The Effect of the Coronavirus on Small Businesses

This article was originally published on June 7, 2020. The primary author of this article is Kashvi Vijay, but it is to be noted that all research mentioned has been collected by Ananya Nair.

COVID-19 has affected everything from medical care to the economy. Even small businesses have been affected drastically. In fact, small businesses are what create the personality of a city. They provide jobs for local residents who are overlooked by big corporations, and they care about the local economy. Often called the backbone of urban economies, small businesses give back to the community, through charity or some other form.

When COVID-19 hit, many small businesses were forced to shut down due to social distancing guidelines. As of June 6, 2020, all small businesses are only allowed to operate at a 50% capacity. Due to the low number of customers, many small businesses are not making a profit. In the last few months, small businesses have faced problems such as rent, staffing problems, social distancing, and supply chain interruptions.

According to a survey taken on April 29, personal service businesses (beauty, pet care, dry cleaning, etc.), hospitality businesses (lodging, travel/transportation, casino, etc.), and manufacturing businesses (automobile, electronic equipment) have been the hardest hit by COVID-19. Unsurprisingly, health care businesses have been the least hard hit by the pandemic.

Many small businesses have already suffered many setbacks. In fact, 96% of small business owners claim that COVID-19 has had an effect on their business. In order to relieve some of the stress on business owners, Trump passed the CARES Act on March 27. The bill contained 376 billion dollars, which was distributed to small businesses and individual employees.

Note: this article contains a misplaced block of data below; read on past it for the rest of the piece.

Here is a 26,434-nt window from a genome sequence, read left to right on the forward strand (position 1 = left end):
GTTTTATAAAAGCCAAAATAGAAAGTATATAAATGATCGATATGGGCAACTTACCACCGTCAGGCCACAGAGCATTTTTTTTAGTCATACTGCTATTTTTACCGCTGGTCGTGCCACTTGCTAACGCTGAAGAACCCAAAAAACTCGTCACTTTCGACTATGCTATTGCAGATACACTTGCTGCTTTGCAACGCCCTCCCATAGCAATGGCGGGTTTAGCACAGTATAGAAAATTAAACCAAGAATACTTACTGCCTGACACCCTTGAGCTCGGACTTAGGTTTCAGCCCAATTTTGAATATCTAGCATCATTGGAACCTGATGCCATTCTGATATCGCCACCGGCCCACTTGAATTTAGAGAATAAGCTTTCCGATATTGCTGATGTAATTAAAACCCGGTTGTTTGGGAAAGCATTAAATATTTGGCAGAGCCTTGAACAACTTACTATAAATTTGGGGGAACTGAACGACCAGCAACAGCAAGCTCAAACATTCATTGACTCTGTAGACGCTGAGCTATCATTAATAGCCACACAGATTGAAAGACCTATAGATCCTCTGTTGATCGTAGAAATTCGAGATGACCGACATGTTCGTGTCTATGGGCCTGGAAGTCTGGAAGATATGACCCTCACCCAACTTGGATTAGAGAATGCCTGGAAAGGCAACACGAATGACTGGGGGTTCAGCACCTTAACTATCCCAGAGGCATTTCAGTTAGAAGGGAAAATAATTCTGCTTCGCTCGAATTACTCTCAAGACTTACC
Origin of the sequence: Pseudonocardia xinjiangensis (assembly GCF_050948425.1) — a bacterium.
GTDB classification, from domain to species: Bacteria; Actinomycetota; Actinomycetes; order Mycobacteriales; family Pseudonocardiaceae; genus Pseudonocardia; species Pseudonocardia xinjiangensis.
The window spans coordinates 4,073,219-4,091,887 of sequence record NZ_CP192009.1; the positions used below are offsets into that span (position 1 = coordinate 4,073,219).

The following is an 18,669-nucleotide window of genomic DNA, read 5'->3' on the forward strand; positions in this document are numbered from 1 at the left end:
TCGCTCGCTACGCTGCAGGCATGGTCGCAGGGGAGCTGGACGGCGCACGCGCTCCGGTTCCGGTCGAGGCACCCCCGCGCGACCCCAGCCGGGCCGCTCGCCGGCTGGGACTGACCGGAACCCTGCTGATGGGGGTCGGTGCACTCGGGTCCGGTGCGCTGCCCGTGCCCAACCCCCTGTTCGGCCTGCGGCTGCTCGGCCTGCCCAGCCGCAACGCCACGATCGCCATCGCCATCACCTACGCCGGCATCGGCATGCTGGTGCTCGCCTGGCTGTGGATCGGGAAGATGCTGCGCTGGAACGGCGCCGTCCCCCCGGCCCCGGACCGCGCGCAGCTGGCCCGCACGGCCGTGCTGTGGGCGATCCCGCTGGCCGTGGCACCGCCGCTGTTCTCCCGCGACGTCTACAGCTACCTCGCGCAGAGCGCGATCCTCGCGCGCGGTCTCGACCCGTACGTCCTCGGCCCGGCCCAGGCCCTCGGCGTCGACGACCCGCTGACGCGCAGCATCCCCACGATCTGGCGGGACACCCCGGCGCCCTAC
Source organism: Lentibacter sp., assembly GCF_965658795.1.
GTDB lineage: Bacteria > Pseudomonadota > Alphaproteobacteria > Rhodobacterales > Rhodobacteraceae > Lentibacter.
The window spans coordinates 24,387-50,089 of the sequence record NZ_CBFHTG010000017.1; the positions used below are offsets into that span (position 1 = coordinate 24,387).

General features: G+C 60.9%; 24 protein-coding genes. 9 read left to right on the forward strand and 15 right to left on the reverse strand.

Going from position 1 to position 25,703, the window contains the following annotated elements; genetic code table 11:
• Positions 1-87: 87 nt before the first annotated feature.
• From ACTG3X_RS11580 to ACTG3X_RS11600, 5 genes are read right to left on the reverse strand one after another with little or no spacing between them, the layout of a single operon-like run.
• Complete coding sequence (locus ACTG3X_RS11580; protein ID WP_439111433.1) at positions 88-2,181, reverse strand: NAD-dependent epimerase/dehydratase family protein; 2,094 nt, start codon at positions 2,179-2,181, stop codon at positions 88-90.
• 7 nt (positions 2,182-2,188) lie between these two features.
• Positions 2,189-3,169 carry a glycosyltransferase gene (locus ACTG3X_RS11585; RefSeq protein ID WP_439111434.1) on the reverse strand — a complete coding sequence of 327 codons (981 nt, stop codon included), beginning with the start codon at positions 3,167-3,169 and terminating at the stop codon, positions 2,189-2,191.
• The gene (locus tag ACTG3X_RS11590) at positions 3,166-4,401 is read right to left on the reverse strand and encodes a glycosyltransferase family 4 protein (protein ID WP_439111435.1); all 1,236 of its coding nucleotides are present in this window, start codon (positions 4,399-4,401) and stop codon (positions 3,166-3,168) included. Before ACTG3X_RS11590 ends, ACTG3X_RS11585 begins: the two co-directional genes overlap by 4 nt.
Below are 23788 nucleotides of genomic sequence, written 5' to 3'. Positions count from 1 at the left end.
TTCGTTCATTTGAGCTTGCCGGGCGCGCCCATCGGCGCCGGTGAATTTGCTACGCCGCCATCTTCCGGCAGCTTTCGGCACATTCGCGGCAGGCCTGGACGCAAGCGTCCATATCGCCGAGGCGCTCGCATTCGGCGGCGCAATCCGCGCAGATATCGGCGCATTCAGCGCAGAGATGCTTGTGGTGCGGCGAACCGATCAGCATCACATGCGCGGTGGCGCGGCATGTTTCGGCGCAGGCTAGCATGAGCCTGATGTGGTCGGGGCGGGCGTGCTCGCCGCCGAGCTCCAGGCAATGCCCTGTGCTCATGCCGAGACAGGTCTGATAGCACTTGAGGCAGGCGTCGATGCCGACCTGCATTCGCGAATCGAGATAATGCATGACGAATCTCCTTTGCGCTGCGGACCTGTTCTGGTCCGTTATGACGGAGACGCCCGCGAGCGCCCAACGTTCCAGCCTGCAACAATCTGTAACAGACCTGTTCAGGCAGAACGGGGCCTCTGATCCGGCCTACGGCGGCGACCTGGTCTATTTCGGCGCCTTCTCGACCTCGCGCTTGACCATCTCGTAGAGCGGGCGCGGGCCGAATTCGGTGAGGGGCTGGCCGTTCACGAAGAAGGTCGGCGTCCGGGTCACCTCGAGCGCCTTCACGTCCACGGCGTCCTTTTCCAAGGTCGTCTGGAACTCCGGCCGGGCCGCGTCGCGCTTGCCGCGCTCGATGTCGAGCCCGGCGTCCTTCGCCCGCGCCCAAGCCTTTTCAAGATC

However, big corporations got millions of dollars in relief, while small businesses only got a few thousand dollars. So how did big companies get so much money? Simple. They found a loophole in the CARES Act and took advantage of it. In fact, many small business owners got their checks very late.

Despite the CARES Act, 70% of small business owners have had to apply for a loan due to insufficient profits. In order to make up for the lack of cash flow, small businesses have had to fire some of their staff, which only adds more to the already high unemployment rate. A National Small Business Association survey found that 75% small business owners are concerned about the economic impact of the virus. Many owners are afraid that they’ll be driven out of business, which is something that is not too far from a sad reality.

However, many small businesses have been adapting to the current situation. Some retailers started opening websites, so people could shop online. Small restaurants started utilizing their takeout option. Even at a 50% occupancy rate, small businesses are still making money. Many owners have been making money through other forms such as stocks or investment properties.

Overall, small businesses have been affected a lot due to the coronavirus. Some have been driven out of business, while others have managed to stay afloat. However, one thing is for certain: small businesses shape our community, and it is important that we help them during times of crisis.